Diabetes and the Mediterranean Diet

f you suffer from type 2 diabetes, it is imperative to adopt a healthy nutrition and, especially, one based on the principles of the Mediterranean Diet.

But, what is the Mediterranean Diet exactly? Its whole philosophy is presented in the form of a pyramid. The Mediterranean Diet Pyramid is divided into three distinct levels, based on the frequency of consumption of the foods illustrated (on a monthly, weekly and daily basis). At the base of the pyramid are the foods that are consumed on a daily basis in greater proportion, while at its top are foods that should be consumed less often and in moderate amounts.

The Mediterranean Diet recommends the daily consumption of foods rich in carbohydrates and vegetable fibres, such as bread, pasta, rice, potatoes, cereals and fresh fruit. Vegetables should also constitute an integral part of our daily diet and are an excellent source of vegetable fibres and vitamins. Daily consumption is also recommended for dairy products, such as yoghurt and cheese. The main source of fats in the Mediterranean Diet is olive oil, since it is known for its high content in healthy unsaturated fats, liposoluble vitamins (vitamin E) and antioxidants.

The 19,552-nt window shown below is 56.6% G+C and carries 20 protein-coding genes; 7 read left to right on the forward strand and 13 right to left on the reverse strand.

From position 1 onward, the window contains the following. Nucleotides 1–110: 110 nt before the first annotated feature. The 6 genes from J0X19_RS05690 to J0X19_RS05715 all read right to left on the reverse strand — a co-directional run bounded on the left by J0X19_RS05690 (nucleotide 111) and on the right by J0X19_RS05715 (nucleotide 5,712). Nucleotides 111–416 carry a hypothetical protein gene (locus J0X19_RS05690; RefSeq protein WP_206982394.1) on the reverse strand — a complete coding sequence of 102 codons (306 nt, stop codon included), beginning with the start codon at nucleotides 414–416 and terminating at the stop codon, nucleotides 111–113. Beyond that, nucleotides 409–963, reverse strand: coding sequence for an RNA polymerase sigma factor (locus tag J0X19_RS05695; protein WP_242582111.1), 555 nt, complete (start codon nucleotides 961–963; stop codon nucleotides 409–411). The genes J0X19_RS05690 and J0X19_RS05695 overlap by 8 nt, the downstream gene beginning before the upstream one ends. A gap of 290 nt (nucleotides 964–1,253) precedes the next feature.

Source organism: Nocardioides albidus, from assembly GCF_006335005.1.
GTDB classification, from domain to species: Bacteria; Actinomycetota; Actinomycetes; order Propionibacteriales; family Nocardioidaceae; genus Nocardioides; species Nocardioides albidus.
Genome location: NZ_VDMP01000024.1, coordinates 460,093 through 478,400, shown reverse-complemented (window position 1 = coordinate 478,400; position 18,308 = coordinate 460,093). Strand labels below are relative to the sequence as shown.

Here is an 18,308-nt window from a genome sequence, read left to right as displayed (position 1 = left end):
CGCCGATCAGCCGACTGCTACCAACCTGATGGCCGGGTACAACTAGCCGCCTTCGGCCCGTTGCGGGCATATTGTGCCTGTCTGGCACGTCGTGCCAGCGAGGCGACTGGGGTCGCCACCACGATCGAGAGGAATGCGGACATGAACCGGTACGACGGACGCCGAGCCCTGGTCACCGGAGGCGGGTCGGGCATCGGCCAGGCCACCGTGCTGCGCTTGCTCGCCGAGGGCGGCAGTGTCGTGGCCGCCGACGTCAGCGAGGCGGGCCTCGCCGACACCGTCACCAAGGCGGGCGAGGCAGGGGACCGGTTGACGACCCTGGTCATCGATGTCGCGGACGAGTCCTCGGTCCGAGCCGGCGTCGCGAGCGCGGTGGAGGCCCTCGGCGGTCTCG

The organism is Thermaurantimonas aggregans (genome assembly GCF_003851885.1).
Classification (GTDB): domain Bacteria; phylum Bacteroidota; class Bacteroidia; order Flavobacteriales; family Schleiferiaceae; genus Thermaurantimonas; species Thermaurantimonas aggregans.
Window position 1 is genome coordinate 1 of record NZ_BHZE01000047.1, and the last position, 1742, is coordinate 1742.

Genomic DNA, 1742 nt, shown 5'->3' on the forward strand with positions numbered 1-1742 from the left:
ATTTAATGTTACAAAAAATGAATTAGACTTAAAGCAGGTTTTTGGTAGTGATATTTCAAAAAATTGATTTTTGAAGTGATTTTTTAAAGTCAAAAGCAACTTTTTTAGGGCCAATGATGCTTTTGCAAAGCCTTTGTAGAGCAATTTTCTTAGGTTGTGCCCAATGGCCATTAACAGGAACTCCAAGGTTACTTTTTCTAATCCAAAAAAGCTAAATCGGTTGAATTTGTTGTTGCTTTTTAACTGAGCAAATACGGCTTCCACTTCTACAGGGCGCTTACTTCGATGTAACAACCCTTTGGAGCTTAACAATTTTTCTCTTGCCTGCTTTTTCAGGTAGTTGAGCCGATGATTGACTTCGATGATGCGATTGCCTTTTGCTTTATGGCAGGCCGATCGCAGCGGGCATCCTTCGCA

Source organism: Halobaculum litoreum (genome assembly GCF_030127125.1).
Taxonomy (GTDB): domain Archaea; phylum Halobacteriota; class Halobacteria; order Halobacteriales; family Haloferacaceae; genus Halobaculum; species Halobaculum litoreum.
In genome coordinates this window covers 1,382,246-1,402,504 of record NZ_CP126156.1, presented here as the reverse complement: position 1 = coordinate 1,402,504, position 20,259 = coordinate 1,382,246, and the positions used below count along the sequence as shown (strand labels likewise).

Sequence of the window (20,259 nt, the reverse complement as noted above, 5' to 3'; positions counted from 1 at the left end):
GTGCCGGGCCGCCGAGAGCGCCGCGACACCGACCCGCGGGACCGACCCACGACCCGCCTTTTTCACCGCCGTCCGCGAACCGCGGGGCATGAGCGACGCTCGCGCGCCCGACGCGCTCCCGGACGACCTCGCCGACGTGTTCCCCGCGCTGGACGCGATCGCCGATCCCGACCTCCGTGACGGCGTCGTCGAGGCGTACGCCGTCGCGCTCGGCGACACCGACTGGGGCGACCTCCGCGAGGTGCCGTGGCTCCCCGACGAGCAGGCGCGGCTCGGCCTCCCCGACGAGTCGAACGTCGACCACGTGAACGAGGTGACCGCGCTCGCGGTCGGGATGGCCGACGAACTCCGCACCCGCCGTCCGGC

Fish consumption is recommended twice a week considering its beneficial Omega-3 fatty acids content. Chicken and turkey are consumed 1 time a week, whereas red meat is at the top of the pyramid and its recommended consumption is once every 10 days. Finally, the moderate consumption of wine (1-2 glasses of wine) is an excellent source of polyphenols and very beneficial to the cardiovascular system.


5 practical and useful tips :

1.  Do not leave your stomach empty for more that 3-4 hours. Have regular small meals throughout the day.

2. Always accompany your 2 main meals (lunch & dinner) with vegetables and salads, and your snacks (e.g. grilled sandwich) with some lettuce, cucumber and/or tomato. Remember that vegetables (vegetable fibres) reduce the glycemic load of your meal!

3. Your meals should comprise all groups of foods; they should not be nutritionally monotonous. They should contain proteins, carbohydrates, fats and always vegetable fibres.

4. The main source of fats should be virgin olive oil. Use as much vinegar and freshly squeezed lemon juice as you wish.

5. Always check food labelling. You’ll discover that many products contain ingredients that you never imagined! Did you know, for example, that salad dressings contain sugar?


Do not forget that our nutrition reflects our life philosophy and, certainly, forms part of diabetes treatment.

… Because it’s a way of life!